Starting to work as a freelancer…

Ahren Pradhan
5 min readDec 16, 2020


It’s been a while working as a freelancer, I’d say 2 months or so.

(this entire thing is based on from working in India)

Photo by Danielle MacInnes on Unsplash

Before this

I started this January working as a frontend developer in this product based company and then it was the pandemic. I did work from home, but the salary decreased and though it should happen but why did the work load also increased. (“if you know what I meant”).

Photo by Alev Takil on Unsplash

While I was jobless

Later , this July I left my job. Started to enjoy life on my dads money, till the time I had enough (“it was a like a month or so”).

There were these guides from our friendly YouTube which encouraged me to use the machine-gun approach to apply job, which indeed guarantees us enough interviews, but ends up eating time and rewards us with tons of unwanted attention from job recruiters.

And then I’d reached my threshold…

I started learning things like deno js, CD pipelines, finally started working on my personal project, created web components which I could reuse if work ever comes up, bla bla bla bla …., and finally got bored .

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Seeking into freelancing

For a long time seeking into freelancing, I thought of giving it a try. But as time went by there were a few things I realized
1. Didn’t had enough professional experience to prove my worth,
2. Lack on projects with where live into deployment,
3. Contacts,
4. Speed,
5. I’m quite greedy,
6. And was looking for a shortcut on a superhighway and Fever was where I starting hunting but a few of the points about always prevented me for getting into the cut.

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My approach

There was a person, whose friend is the brother of my dads’ client. He did freelancing but he had no work for me, plus a lack of projects to prove my worth.

Then this idea came into — ‘OFF-LOADING

He finally offloaded the work on his personal project onto me as he was just too busy. I did it for $2.5 per hour, and I was able to impress him. Then I did the next for $5 was cool.

In the mean while had a bit of luck and did freelancing work from elsewhere as well, finally generating a decent about of work with 2x times the money I earned while I was doing my job.

This had many other advantages as well
1. Everything was on me both the good and the bad,
2. I wrote everything, so bugs were a piece of cake,
3. Sometimes I had to work on an existing project, and helped me improve working on others work,
4. The amount of money,
5. I now have a number of project whose work I could reference from thus improving my speed,
6. Working on the architecture help me realize what’s good to work with and now as I had the entire project structure on my mind , I didn’t had to go through the code, unlike compared to my job,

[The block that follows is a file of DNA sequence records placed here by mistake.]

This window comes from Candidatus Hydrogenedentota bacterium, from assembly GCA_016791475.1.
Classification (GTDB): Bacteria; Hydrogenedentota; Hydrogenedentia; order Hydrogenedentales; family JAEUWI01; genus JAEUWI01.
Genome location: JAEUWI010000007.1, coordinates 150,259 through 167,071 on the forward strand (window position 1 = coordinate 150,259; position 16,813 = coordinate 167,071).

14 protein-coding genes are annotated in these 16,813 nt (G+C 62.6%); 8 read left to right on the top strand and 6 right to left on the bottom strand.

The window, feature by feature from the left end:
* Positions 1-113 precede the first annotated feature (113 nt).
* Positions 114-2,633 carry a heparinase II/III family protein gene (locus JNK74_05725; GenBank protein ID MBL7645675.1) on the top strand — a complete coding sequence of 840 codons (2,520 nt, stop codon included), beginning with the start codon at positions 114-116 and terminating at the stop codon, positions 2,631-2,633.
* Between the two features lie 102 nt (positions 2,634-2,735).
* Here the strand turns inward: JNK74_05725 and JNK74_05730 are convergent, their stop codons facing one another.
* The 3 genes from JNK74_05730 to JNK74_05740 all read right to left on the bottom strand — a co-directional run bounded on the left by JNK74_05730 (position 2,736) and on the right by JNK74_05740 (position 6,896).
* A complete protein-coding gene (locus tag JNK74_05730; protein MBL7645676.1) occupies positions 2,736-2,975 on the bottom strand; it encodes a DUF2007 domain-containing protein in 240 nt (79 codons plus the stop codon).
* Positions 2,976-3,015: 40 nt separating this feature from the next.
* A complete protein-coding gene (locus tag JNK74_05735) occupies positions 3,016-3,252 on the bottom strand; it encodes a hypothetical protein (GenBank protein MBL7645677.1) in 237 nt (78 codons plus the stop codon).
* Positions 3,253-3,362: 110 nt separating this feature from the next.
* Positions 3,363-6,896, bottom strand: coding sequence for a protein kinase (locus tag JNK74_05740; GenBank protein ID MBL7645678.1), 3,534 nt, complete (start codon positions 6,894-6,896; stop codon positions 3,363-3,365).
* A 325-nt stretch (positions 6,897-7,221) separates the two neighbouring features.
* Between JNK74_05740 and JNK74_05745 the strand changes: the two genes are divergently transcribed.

7. My English proficiency , and a lot more

Photo by Josh Appel on Unsplash

The billing

There are 2 approaches to this -
1. Hourly base (my preference)
2. Project base (cost on the number of pages, static or dynamic, feature rich, etc.)

There are 2 scenarios -
1. Working on a new project (‘basic hourly rate’)
2. Working on a existing project (‘ hourly based billing- and keep it higher than usual‘)

While working on a new project, sometimes the client prefer the entire cost at once so be decisive at such scenarios, since issues may arise and you may end up working extra,
Also the clients have a really bad habit of changing their requirements so keep that in mind.

Photo by S O C I A L . C U T on Unsplash

While I was starting for the first time

For friends and relatives, I priced myself another $2.5-$4 per hour like Rs.160-Rs.300
For others I kept it minimum Rs200 per hour depending on the simplicity of the project (sometimes project are of short duration bit the complexity is a bit too much)

Till date

I am working as a freelancer as it’s working for me for now.

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The cons

  1. they have the right to blame you for anything,
  2. if things start breaking down, get ready for the backlash,
  3. current you are busy, but due to some reason you are forced to do some maintenance work for past clients (which could be pros in itself, if god’s on your side),
  4. You wont always have work (because of which you can charge it 2x times),
  5. No sort of insurance,
  6. Market could go down,
  7. You may come across remote clients, so schedule accordingly,
  8. May the god be with you and every client pay you the entire thing as per the quotation,
  9. Hope the client wont silence themselves,
  10. your account statement might not please the bank for loans or stuff.
Photo by Joshua Earle on Unsplash


Look for yourselves which is the best.

For me the pros were better than the cons as I could always apply for a job later, as now I have a good experience to back me up.